The Dangers of Loving Money

Scott LaPierreBy Scott LaPierre8 Minutes

Excerpt taken from Chapter 4 “The Dangers of Loving Money” from Your Finances God’s Way: A Biblical Guide to Making the Best Use of Your Money by Scott LaPierre


The Amoral Nature of Money

Because money is amoral, having more or less of it is not good or bad. The rich and poor are made in God’s image, and therefore they have equal value: “The rich and the poor have this in common, the Lord is the maker of them all” (Proverbs 22:2).

Many of the greatest people in Scripture were wealthy. In the Old Testament, there were Abraham, Job, and Solomon. In the New Testament, there were Joseph of Arimathea, Lydia, and those who hosted church in their homes because they were wealthy enough to have homes that accommodated large groups.

You could look at this list of wealthy people and say, “They’re rich, but we don’t know that God wanted them to be rich. Maybe God wanted them to be poor, but they disobeyed Him!” The problem is we’re told God gave them riches, which we wouldn’t read if riches were immoral. Genesis 13:2 says, “[Abraham] was very rich livestock, in silver, and in gold.” In the Abrahamic Covenant in the previous chapter, God said, “I will make you a great nation; I will bless you and make your name great, and you shall be a blessing” (12:2). Part of the blessing was wealth. Proverbs 10:22 says, “The blessing of the Lord makes one rich, and He adds no sorrow with it.” Sometimes God blesses people with riches, and when He does, nothing negative accompanies it.

When Solomon replied that he wanted an understanding mind so he could better govern the people of Israel, God said, “Because…you have not asked for possessions, wealth, honor, or the life of those who hate you, and have not even asked for long life…wisdom and knowledge are granted to you. I will also give you riches, possessions, and honor, such as none of the kings had who were before you, and none after you shall have the like” (2 Chronicles 1:11-12 ESV). After Job’s suffering ended, “The Lord blessed the latter days of Job more than his beginning. And he had 14,000 sheep, 6,000 camels, 1,000 yoke of oxen, and 1,000 female donkeys” (Job 42:12). This is rich, whether in the ancient world or ours.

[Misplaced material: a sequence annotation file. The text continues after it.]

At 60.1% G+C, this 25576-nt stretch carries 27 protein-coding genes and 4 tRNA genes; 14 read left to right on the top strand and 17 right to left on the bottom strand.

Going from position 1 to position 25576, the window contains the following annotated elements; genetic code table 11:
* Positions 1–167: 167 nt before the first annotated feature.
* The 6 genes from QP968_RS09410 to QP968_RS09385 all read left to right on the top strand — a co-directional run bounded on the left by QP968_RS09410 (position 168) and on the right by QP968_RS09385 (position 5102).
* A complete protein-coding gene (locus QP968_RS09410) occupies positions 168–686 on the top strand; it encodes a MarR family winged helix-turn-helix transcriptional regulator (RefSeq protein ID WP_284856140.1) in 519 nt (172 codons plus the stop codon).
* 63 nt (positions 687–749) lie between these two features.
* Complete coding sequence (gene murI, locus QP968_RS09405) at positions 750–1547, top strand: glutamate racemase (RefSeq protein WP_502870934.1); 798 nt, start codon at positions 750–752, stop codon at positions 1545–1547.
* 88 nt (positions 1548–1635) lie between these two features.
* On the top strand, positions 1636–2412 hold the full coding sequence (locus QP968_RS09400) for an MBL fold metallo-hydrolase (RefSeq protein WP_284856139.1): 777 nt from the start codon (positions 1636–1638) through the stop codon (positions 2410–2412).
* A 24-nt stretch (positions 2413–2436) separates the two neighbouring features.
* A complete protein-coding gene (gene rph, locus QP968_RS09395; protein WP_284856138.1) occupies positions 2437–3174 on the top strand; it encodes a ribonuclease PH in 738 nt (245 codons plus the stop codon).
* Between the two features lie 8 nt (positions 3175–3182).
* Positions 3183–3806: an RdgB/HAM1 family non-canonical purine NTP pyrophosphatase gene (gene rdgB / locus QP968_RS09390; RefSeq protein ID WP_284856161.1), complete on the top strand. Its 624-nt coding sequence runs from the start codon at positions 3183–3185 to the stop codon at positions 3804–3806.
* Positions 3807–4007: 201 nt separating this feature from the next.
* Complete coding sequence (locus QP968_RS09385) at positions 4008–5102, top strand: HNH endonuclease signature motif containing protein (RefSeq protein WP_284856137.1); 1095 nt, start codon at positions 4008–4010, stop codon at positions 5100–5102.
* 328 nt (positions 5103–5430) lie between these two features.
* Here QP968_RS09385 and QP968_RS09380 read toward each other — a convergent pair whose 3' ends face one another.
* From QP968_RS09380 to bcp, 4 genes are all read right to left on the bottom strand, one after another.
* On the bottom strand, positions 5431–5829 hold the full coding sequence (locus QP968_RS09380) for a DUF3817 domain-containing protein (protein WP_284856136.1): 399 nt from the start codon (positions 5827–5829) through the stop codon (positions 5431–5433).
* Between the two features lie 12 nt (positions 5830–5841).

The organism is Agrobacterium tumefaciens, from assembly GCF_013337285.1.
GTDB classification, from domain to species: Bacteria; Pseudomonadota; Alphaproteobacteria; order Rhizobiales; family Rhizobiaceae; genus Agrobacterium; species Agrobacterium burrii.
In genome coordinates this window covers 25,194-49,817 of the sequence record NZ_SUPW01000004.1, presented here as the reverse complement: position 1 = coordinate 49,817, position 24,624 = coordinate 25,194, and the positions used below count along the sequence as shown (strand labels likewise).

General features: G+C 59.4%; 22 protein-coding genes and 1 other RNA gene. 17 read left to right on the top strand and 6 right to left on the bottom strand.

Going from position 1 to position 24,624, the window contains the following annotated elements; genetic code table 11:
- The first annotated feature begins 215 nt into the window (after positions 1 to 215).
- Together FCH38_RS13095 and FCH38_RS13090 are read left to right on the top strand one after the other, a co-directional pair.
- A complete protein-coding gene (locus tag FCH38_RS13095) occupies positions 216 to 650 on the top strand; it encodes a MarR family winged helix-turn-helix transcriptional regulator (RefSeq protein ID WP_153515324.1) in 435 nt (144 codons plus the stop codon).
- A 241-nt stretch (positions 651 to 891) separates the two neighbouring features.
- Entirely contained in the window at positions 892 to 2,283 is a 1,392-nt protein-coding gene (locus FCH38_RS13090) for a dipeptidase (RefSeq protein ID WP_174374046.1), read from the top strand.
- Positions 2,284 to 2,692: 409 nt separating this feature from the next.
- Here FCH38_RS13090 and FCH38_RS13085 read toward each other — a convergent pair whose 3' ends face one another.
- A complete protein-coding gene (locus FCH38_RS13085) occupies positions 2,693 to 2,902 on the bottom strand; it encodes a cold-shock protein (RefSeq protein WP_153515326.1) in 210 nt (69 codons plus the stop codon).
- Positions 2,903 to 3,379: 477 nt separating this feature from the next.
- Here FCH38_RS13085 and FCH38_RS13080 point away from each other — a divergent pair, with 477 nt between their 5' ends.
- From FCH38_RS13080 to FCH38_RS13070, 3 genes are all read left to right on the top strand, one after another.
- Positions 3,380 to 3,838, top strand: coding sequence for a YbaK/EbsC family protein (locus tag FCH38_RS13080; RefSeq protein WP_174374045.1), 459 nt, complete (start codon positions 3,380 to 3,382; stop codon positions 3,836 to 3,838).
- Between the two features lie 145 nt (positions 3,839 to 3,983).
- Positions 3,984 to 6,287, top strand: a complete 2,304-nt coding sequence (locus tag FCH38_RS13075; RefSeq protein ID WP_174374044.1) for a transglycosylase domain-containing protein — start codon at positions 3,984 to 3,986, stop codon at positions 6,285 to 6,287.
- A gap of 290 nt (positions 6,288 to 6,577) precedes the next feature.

Solomon, Hannah, and David saw wealth coming from God: “Every man to whom God has given riches and wealth…a man to whom God has given riches and wealth and honor, so that he lacks nothing for himself of all he desires” (Ecclesiastes 5:19; 6:2); “The Lord makes poor and makes rich” (1 Samuel 2:7); and “Both riches and honor come from You, and You reign over all” (1 Chronicles 29:12). God also gives the ability to obtain riches: “You shall remember the Lord your God, for it is He who gives you power to get wealth” (Deuteronomy 8:18). Would God do this if money was immoral?

Although, before you start thinking that being rich is good, or moral, consider that some of the greatest men in Scripture were also poor, including our Lord: “Though He was rich, yet for your sakes He became poor, that you by His poverty might become rich” (2 Corinthians 8:9). Jesus said, “Foxes have holes, and birds of the air have nests, but the Son of Man has nowhere to lay His head” (Matthew 8:20). Jesus lived in such poverty during His earthly ministry He didn’t even have a bed. The apostles followed His example: “Peter said, ‘See, we have left all and followed You’” (Matthew 19:27).

Clearly, being rich or poor is not moral or immoral, righteous or sinful, because money is amoral. But what we do with money, and the way we feel toward it is moral. Let’s consider these two important truths in detail.

How We Spend Money Is Moral

Money, like other possessions, such as homes or vehicles, is a resource we can use honorably or dishonorably. Regardless of how much or little money we have, every cent we spend is moral or immoral.

We can spend money morally by caring for our families, blessing others, and giving to the church. We can spend money immorally if we buy something ungodly, support something sinful, or satisfy our covetousness.

James Moffatt said, “A man’s treatment of money is the most decisive test of his character—how he makes it and how he spends it.”³ We can tell what our priorities are by looking at our checkbook and calendar. They reveal what we do with two of our most valuable assets: our money and time. The way we spend these reveals much about our morality.

How We Feel About Money Is Moral

Our relationship with money, which is to say the way we feel about it, is also moral. Consider how many verses condemn loving money:

  • Luke 16:14 criticizes the Pharisees for being lovers of money.
  • First Timothy 3:3 says one of the qualifications for elders is they don’t love money.
  • Second Timothy 3:2 says one of the behaviors characterizing the wickedness of the last days will be love for money.
  • Hebrews 13:5 commands us to keep our lives free from the love of money.

Why so many verses warning against loving money? The answer is in 1 Timothy 6:9-10:

Those who desire to be rich fall into temptation, a snare, into many senseless and harmful desires that plunge people into ruin and destruction. For the love of money is a root of all kinds of evils. It is through this craving that some have wandered away from the faith and pierced themselves with many pangs (ESV).

Let’s unpack these powerful verses over the rest of the chapter.

Order your copy of Your Finances God’s Way: A Biblical Guide to Making the Best Use of Your Money by Scott LaPierre